Tunguz More than 1 year ago
Greg Gutfeld is one of the rising stars on Fox News channel, and one of my favorite TV personalities overall. His edgy and snarky humor will appeal to anyone who has grown up with South Park and similar forms of irreverent humor that takes on some relevant current issue. He manages to weave social commentary with irreverent statement that titter on the edge of what can be said on primetime television.  In “The Joy of Hate” Gutfeld takes on the notion that the ultimate arbiter of validity of one’s arguments is whether or not it offends any particular group. We’ve come a long way away from the society where we are indeed free to speak our mind, and even the political correctness of recent years is starting to seem mild in comparison to all the “anti hate” rhetoric that we have today. Gutfeld walks us through his own political and ideological transformation in his early youth and explains where he comes from. He is unapologetically libertarian, and many of his more conservative fans will find some of his statements almost as objectionable as do his critics on the let. Nonetheless, it is refreshing and indeed fun to read Gutfeld’s prose and his unabashed criticism of various sacred cows.  I watch Gutfeld often on The Five, and while reading this book I could totally hear his voice in my head. The book is a fun and easy to read, but it is mostly preaching to the choir. It is unlikely to convert anyone who is already committed to the narrative of “hate” and the ways that it supposedly needs to be curtailed. 
Anonymous More than 1 year ago
One of the best books to come along in awhile. Greg Gutfeld addresses today's issues in a factual and humerous way. And I especially loved the fact that there is not one word that can be construed as that wimpy political correctness. Gutfeld seems to think like me- - the words "political correctness" are not in his dictionary.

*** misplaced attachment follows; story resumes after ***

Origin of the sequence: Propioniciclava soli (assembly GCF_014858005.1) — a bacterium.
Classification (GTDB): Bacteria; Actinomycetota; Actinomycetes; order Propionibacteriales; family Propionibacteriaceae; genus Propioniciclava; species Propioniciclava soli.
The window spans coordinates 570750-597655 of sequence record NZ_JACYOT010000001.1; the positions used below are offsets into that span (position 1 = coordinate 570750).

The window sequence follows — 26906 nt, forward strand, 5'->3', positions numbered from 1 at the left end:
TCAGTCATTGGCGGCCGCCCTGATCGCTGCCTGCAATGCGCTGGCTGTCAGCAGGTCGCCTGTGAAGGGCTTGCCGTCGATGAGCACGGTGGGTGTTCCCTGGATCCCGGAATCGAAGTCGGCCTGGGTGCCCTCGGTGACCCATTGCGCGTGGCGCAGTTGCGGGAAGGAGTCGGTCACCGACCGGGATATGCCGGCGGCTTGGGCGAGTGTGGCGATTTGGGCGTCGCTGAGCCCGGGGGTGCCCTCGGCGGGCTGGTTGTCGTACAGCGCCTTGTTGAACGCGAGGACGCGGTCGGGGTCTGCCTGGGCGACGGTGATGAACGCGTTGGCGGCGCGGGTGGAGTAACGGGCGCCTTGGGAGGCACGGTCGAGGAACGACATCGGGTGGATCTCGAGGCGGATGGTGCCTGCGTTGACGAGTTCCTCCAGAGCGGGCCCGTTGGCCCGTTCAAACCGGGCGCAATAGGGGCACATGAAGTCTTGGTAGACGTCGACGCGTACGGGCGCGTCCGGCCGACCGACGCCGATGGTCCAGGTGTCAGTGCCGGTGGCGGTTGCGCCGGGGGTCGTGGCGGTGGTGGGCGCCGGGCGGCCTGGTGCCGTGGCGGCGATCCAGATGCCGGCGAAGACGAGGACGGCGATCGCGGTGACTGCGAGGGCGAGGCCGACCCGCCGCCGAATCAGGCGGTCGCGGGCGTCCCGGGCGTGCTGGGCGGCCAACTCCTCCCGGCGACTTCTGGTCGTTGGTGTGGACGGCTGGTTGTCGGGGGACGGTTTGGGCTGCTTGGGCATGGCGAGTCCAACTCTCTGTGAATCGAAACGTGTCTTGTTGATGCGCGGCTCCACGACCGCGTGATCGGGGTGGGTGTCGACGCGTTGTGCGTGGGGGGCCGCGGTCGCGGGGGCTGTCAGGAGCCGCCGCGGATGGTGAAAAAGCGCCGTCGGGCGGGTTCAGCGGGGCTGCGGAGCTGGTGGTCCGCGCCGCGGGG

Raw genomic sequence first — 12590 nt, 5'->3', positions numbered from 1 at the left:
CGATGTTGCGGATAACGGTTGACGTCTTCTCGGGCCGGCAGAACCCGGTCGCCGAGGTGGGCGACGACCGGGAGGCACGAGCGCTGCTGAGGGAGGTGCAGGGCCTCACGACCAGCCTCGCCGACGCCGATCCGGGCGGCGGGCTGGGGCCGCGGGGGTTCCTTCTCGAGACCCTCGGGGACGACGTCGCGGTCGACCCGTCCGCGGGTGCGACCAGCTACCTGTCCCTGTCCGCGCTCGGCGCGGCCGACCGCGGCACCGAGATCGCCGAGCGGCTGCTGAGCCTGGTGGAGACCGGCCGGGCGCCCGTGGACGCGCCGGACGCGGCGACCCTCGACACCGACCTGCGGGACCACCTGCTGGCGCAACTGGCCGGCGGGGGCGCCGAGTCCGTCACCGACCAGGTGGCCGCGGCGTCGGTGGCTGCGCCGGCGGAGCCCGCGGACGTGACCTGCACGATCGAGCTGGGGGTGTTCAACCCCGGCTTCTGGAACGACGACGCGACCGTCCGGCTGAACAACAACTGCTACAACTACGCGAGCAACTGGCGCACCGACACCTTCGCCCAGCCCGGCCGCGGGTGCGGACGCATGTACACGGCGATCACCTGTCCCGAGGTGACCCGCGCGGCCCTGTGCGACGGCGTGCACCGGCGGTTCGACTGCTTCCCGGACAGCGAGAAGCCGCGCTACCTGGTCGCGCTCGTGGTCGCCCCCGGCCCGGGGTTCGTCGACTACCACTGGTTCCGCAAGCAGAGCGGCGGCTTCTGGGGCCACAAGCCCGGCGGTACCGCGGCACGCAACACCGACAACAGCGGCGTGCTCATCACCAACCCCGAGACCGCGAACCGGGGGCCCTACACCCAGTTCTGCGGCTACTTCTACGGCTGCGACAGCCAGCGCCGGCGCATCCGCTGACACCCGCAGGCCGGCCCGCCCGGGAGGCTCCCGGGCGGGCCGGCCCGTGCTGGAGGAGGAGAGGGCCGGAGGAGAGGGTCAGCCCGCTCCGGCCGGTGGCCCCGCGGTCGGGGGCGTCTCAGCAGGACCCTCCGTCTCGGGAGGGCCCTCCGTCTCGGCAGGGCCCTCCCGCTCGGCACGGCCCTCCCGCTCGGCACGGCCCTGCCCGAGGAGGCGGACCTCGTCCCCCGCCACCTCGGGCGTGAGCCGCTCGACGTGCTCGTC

Anonymous More than 1 year ago
Those who can't tolerate the truth whine about it. Greg's observations are spot on! You'll find yourself laughing out loud reading TJOH...unless you're a liberal. Or have no sense humor. Could be lacking in common sense too. Which would mean...oh never mind. You'd have to have to posses both to understand what he's saying in the first place. So you're probably not going to be reading this book. Shame. =) There's a whole lot more people out here thinking what he's saying. Read The Joy Of Hate. And laugh along the way finding out what and why! Thanks Greg!
KateP85 More than 1 year ago
I love Greg. He's awesome on the Five and amazing on the Red Eye. He has many common sense ideas and points out a lot of things that just cracks me up. I am ordering this book and love the reviews. :) If you want truth and no coddling I think Greg's book will be great.
LolasMomBB More than 1 year ago
Gutfeld is a word smith beyond belief!
britsmom7 More than 1 year ago
Greg Gutfeld's incites into the world of the "tolerati" will make you think, seethe and laugh your head off. It's a quick, witty read, filled with head-on collisions with issues dear to liberal hearts. Conservatives and moderates - anyone with with a working mind and a sense of humor, for that matter - will love it. Viva Gutfuld!
Anonymous More than 1 year ago
Now I understand why I am a conservative!!
Pocono_Charlie More than 1 year ago
Excellent read; witty, insightful, and entertaining.  If you have an open mind, you'll enjoy this.  All others will hate it, but that's the point.
Anonymous More than 1 year ago
Good analysis. Very funny
TonyKoch More than 1 year ago
The book is awesome I have laughed my butt off on every page, and the book really hits home on the crazy tom foolery that goes on in this day in age. The "intolerance" that goes on now a days by those pointing the fingers at everyone and especially the media who are moon bat crazy is tiresome. Gut speaks the truth that will not be found on the main stream media nor anywhere else now a days. As we go into the second reign of Obama ... I will read this book over and over to maintain my sanity as more and more of my life gets dictated to me by the "Dear Leader: and his cult members who are ever ready to tell everyone else how to liver their life while their life is a steaming pile of feces....